Lowell Jaeger, Montana’s 2017-2019 Poet Laureate, has exceeded his goal of providing over 150 programs across the state with assistance from Humanities Montana. From Browning High School to the Montana Conservation Corp in Kalispell, Lowell brings humor and serious reflection while examining the “human condition” and empowering Montana’s youth to explore their heritage and authentic forms of expression through the written and spoken word.

Your support allows us to bring Montana’s Poet Laureate into Montana communities that may otherwise not have access to such resources. Poet William Stafford said of Lowell Jaeger's poems, "He has gone inside the feelings and thoughts that mark our part of the century. He makes me realize how serious and focused—and engaged—poetry can be."

You can catch Lowell on April 20th the Elling House Arts & Humanities Center in Virginia City will feature a reading and conversation with Lowell.

Welcome New Board Members Alden Big Man Jr. and David Dietrich

Humanities Montana’s Board of Directors elected two members to renewable three-year terms: Alden Big Man Jr. of Hardin and David Dietrich of Billings.

Alden Big Man Jr.

Dr. Big Man, an enrolled member of the Crow Nation, completed his undergraduate degree at Rocky Mountain College and his doctorate in history at the University of New Mexico. He has taught American Indian history at tribal colleges and is currently researching American Indian Vietnam War veterans.

David Dietrich

Mr. Dietrich is a prominent attorney with deep roots in the humanities. After graduating with a degree in English from Whitman College, he received his law degree from the University of Montana and has practiced law in Billings for the past 35 years. Dave has a particular commitment to supporting cultural opportunities in central and eastern Montana.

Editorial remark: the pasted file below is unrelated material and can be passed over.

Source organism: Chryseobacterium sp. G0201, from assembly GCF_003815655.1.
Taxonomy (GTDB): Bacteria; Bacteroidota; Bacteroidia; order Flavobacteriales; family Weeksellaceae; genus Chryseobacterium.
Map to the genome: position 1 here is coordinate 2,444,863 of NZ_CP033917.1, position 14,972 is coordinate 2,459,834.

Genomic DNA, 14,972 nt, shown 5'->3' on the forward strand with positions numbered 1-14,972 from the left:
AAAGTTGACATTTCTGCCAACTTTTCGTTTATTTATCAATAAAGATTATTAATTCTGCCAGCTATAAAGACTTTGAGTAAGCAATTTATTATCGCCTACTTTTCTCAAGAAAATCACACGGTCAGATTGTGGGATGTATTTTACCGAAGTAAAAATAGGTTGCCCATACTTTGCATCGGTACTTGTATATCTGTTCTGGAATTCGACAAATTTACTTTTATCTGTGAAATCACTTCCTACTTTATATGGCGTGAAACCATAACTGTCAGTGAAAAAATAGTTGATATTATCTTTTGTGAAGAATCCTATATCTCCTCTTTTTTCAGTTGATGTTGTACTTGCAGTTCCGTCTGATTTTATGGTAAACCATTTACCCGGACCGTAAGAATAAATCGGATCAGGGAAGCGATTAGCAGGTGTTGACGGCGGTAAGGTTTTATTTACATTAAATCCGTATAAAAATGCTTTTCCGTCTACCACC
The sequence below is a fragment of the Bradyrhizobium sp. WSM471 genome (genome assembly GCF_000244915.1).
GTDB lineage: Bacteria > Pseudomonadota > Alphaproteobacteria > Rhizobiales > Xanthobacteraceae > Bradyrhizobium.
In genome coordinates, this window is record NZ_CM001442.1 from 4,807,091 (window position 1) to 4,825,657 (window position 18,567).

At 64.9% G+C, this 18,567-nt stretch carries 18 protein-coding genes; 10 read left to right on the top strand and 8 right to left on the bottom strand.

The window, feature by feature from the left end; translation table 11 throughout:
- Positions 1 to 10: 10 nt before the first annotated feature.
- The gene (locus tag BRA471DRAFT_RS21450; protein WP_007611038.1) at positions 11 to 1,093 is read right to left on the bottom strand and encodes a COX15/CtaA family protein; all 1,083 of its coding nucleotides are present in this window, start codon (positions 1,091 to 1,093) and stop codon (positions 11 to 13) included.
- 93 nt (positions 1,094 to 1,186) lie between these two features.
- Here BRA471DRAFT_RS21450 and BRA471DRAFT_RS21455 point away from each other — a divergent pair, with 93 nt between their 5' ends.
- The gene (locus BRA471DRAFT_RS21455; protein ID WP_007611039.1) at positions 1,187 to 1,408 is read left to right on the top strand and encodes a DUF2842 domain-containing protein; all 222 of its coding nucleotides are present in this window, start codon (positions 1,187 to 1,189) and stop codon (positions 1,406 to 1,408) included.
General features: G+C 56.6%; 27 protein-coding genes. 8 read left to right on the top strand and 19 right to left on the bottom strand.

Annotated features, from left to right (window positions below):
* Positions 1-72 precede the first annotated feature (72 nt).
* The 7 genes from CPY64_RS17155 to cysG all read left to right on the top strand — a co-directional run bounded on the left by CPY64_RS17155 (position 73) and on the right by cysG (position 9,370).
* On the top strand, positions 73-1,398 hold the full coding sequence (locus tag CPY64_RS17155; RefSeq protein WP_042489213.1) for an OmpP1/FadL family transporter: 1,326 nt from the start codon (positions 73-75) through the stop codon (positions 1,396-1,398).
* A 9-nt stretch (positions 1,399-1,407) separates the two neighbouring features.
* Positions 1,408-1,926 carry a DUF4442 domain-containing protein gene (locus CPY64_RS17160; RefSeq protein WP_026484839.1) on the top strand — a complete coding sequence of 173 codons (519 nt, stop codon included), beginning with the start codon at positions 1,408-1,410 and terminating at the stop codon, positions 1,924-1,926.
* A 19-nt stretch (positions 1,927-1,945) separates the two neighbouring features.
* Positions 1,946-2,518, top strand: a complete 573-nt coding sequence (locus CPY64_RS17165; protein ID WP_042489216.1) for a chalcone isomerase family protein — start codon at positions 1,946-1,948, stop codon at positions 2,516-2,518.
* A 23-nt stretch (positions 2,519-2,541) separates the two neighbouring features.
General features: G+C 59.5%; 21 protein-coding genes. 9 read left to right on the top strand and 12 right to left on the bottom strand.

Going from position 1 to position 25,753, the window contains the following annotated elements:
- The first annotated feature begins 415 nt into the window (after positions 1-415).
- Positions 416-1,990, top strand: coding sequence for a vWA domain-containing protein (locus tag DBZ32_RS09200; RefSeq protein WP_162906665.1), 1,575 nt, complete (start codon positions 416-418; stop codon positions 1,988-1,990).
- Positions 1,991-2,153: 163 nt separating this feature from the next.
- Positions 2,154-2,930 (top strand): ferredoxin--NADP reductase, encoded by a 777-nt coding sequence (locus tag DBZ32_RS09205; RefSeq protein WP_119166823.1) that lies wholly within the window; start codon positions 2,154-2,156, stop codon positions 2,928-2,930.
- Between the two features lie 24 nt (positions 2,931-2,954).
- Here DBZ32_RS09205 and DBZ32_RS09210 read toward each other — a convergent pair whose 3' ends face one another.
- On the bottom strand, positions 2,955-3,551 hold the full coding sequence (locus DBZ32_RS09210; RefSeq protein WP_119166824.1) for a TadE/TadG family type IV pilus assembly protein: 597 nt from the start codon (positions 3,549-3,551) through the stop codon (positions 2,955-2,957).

Congratulations to Alden and Dave and thank you for sharing your knowledge and passion for the humanities with Montana!

Governor’s Humanities Awards Honoree Spotlight: Ellen Crain, Butte

Ellen Crain is the long-time director of the Butte-Silver Bow Archives and an expert on Butte’s history. Her leadership in the campaign to refurbish the Archives building resulted in a model of historic preservation.

Ellen shared her appreciation for history with us: "Nestled within the labyrinthine neighborhoods of the Butte Hill are the dwellings where miners shed the trappings of their work and bound themselves and their families to their neighbors, building our tightly knit community. It was within one of these neighborhoods that my father learned the stories and songs of Ireland which he shared with our family throughout his life. In my work, the song and verse that populated my childhood lend color and humanity to the more academic realities of Irish immigration and the Irish American experience. It has also helped me to recognize the foundational role that music, song, and the ritual of sharing plays in every culture’s American-immigrant story."

As noted by Ellen Baumler from the Montana Historical Society:

"Not only is Ellen a tremendous asset to the Butte community, but she is also herself a living archive. There is no subject or detail related to Butte, its history, and its industrial heritage that she does not know or that she cannot immediately put her finger on. Her expertise is not limited to one area, but spans all the disciplines that make Butte unique."

You can read Ellen’s full remarks here.

Ellen Crain and Lt. Governor Mike Cooney

Montana Poet Laureate Nominations Now Open

The Montana Arts Council has announced that nominations for the next two-year Poet Laureate position are now open. The deadline for submitting nominations is April 10, 2019. The Montana Poet Laureate recognizes and honors a citizen poet of exceptional talent and accomplishment. The Poet Laureate also encourages appreciation of poetry and literary life in Montana.

Poet Laureate nominations are measured against three criteria:

1) Artistic excellence and achievement

2) Ongoing contributions to the cultural community

3) Worthiness of statewide recognition

Humanities Montana supports outreach and programming by featuring the Poet Laureate in its Montana Conversations catalog.

Submit your nominations here.

Hometown Humanities Update

April brings more programming to Red Lodge. The Willows hosts a living history program with Anne Foster called "Alcohol, Corsets, and the Vote: A Conversation with Mary Long Alderson." Head to the Red Lodge Carnegie Library for a conversation with Montana’s poet laureate, Lowell Jaeger. Think & Drink is back on at Red Lodge Ales. And listen to some music with your history lesson at Carbon County Museum when they host Bill Rossiter. For all the details, visit Hometown Humanities online.